Although USDT has not necessarily done anything specifically to skirt around – or resist adhering to – regulations, it does not have a squeaky clean history.  In early 2021 USDT and its issuer Bitfinex were found guilty in the State of New York of having, “…deceived clients and market by overstating reserves, hiding approximately $850 million in losses around the globe”.  These actions were described at the time by the Attorney General of New York as both ‘reckless’ and ‘unlawful’.

Such past developments have certainly allowed for USDC to quickly make up ground, as investors (especially in North America) look to rely on not only a stablecoin without such a history, but one issued by a company based in the U.S., and subject to heavy regulation itself.


Something that has also hurt USDT is somewhat related the the aforementioned legal issues in New York – transparency.  Investors have long questioned the validity of Tether’s claims that USDT is backed as fully as claimed.  Despite countless calls for audits over the years, and for clarity to be provided on the working relationship between Bitfinex and Tether, neither issue has ever fully been addressed.

USDC on the other hand has a much clearer management structure, and releases monthly audits performed by a third party which verify the validity of reported reserve assets.  The most recent of which can be found here, with the next expected any day now.

Supporting Metrics

Now that we have highlighted a variety of reasons why USDC may soon find itself atop the current crop of stablecoins, what basic metrics support this narrative?


The most obvious means of tracking USDT vs. USDC would be through simple marketcap.  As can be seen in the following charts, both assets have experienced great success over the years.

Tether (USDT) Lifetime Marketcap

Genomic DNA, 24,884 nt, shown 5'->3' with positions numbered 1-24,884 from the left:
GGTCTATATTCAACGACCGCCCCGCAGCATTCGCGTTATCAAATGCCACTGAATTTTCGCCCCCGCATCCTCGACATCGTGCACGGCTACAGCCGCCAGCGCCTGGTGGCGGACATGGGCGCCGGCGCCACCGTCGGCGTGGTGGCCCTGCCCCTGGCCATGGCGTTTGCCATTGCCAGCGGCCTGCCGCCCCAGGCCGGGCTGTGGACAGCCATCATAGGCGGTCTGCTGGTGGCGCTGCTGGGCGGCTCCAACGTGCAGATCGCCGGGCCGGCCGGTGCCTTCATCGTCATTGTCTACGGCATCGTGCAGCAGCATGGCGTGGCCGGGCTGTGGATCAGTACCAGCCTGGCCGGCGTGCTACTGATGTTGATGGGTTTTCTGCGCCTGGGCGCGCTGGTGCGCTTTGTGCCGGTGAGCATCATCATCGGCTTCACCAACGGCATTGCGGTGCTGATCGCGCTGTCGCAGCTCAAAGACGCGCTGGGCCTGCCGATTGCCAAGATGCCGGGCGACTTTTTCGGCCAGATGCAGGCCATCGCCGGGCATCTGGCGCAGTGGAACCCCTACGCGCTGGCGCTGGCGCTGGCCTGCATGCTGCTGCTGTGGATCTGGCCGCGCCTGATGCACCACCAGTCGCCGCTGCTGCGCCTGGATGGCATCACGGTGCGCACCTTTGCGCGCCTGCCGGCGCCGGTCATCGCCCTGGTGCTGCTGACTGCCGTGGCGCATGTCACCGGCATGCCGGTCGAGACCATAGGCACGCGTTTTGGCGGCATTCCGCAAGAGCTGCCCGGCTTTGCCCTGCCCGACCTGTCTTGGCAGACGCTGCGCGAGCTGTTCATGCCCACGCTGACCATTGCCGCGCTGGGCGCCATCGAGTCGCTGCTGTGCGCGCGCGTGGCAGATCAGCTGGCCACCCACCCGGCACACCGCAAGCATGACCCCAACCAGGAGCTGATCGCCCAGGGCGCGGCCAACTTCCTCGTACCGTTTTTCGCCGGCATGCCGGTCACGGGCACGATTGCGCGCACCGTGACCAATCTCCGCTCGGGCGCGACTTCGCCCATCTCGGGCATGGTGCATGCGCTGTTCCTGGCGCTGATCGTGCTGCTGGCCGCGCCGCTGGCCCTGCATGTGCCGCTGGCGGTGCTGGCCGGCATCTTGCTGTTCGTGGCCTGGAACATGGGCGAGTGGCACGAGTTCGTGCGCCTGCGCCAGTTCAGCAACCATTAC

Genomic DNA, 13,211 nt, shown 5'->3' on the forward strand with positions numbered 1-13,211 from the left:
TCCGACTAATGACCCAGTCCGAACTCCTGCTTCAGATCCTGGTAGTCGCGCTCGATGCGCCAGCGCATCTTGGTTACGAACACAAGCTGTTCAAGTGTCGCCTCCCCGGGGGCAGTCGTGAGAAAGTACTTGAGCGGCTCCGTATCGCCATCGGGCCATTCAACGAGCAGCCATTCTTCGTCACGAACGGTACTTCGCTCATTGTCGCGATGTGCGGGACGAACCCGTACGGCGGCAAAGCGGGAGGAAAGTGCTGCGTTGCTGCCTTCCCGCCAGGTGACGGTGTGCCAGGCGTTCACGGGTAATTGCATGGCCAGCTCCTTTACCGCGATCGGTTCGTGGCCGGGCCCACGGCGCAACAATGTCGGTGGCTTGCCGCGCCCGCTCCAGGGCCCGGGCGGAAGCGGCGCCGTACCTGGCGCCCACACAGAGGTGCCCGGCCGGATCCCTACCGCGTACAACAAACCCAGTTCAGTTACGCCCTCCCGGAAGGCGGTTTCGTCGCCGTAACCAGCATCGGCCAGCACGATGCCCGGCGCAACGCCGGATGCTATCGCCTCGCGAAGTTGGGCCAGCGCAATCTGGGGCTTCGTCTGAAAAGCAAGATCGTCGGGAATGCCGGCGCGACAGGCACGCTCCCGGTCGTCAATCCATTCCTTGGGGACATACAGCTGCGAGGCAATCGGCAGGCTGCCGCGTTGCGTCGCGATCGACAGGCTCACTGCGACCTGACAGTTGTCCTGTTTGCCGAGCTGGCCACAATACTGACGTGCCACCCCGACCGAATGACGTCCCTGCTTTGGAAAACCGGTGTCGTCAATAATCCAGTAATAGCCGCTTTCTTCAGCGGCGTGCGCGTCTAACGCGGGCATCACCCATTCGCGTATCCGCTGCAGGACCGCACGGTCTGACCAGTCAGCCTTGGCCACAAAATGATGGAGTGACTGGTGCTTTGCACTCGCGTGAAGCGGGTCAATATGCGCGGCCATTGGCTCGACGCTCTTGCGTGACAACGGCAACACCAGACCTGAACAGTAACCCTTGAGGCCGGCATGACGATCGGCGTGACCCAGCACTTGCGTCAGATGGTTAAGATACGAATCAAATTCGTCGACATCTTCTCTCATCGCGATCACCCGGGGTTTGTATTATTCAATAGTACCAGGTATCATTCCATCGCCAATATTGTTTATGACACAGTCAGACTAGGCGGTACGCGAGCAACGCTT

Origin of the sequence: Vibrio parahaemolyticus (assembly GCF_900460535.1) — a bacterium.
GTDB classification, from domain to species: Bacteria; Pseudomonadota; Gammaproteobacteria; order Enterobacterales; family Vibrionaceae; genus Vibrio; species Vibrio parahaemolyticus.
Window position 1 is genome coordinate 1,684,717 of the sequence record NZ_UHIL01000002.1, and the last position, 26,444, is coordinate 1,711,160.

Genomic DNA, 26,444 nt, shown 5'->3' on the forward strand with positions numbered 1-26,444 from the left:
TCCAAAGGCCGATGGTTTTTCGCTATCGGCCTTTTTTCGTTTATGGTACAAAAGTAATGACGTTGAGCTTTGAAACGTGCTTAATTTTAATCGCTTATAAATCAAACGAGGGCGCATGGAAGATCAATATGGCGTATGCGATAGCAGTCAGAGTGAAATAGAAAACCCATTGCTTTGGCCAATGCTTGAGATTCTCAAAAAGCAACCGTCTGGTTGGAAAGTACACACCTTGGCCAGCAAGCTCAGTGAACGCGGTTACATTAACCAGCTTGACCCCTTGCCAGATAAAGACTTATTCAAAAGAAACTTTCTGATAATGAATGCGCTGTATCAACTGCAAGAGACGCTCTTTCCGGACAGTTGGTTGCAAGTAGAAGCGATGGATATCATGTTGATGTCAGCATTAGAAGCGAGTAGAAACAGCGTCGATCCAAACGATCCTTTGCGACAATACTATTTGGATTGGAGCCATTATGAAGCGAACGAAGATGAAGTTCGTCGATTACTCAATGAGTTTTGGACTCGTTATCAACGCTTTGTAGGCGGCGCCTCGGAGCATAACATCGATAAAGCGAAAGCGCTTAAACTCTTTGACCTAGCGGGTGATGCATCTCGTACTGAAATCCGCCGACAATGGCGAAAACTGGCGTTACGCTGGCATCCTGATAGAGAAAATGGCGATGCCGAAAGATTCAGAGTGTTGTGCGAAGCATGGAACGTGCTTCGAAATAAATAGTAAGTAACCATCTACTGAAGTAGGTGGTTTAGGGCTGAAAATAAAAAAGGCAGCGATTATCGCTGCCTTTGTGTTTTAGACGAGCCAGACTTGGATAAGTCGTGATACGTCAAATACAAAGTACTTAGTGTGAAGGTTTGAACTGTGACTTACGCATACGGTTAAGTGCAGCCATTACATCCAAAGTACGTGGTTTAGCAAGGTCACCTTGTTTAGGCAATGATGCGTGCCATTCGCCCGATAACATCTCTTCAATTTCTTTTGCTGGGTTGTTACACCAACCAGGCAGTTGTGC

USD Coin (USDC) Lifetime Marketcap

Zooming in however, and there was a pivotal moment only months ago on April 8th – the day LUNA/UST began to collapse in earnest.  This resulted not only in massive amounts of capital leaving tether, but a short-term de-pegging that saw USDT drop to as low as $0.95.  This temporary drop is all it took for people to begin losing faith in USDT, and put their trust in USDC.

Tether (USDT) 3M Marketcap


USD Coin (USDC) 3M Marketcap

In the time since this pivotal moment, USDC has benefitted from the struggles of more than just LUNA/UST.  Currently USDD, a stablecoin issued by Tron, is also struggling to maintain it peg, along with various others.  All resulting in a continued migration to USDC.


Tether does need to be given some credit in recent months.  Despite its de-pegging hiccup in April, it has successfully managed to fulfill billions worth of redemptions since.  While this is commendable and impressive, it doesn’t change the fact that investors are choosing to reduce their exposure to the asset.  After seeing a reduction of roughly $10B from its marketcap in the second half of April, it appeared as though the bleeding had finally been staunched.  Unfortunately for USDT, this was just a momentary lull as the beginning of June brought a new round of investors looking to sell-off their holdings as world markets began crumbling.

Simply put, since April 8th, USDT has seen its market cap drop by roughly 18%, while USDC has seen its marketcap increase by 15% –  a cumulative 33% swing in favour of the latter.

Service Provider Support

For years, service providers such as exchanges and lending platform have always worked to offer clients access to a stablecoin, allowing for investors to remove themselves from to volatility of markets at any given time.  While USDT has traditionally been the asset of choice to fill this role, USDC is beginning to supplant it as the default stablecoin on a variety of platforms.  One example of this is lending platform Ledn.io.  Rather than offer its clients unsustainable and risky yields on a bevy of asset through its service, Ledn took a difference approach in supporting only two – BTC and USDC.  Not only was this a statement move by opting for something other than USDT, it has served the company well since due to each of the aforementioned reasons plaguing Tether.

Looking Forward

At this point, it seems inevitable that USDC will eventually surpass USDT as the worlds most popular stablecoin.  It has momentum and narrative on its side, with supporting evidence being seen in not only marketcap, but redemptions and growing support among service providers.

Proposed regulations recently put forth by a pair of U.S. Senators looks to greatly revamp the way stablecoins as a whole are regulated.  Known as the ‘Lummis-Gilligrand Responsible Financial Innovation Act’, this proposal would mandate that stablecoins MUST be asset-backed in nature – meaning that regardless of which coin remains on top, USDC and USDT aren’t going anywhere anytime soon.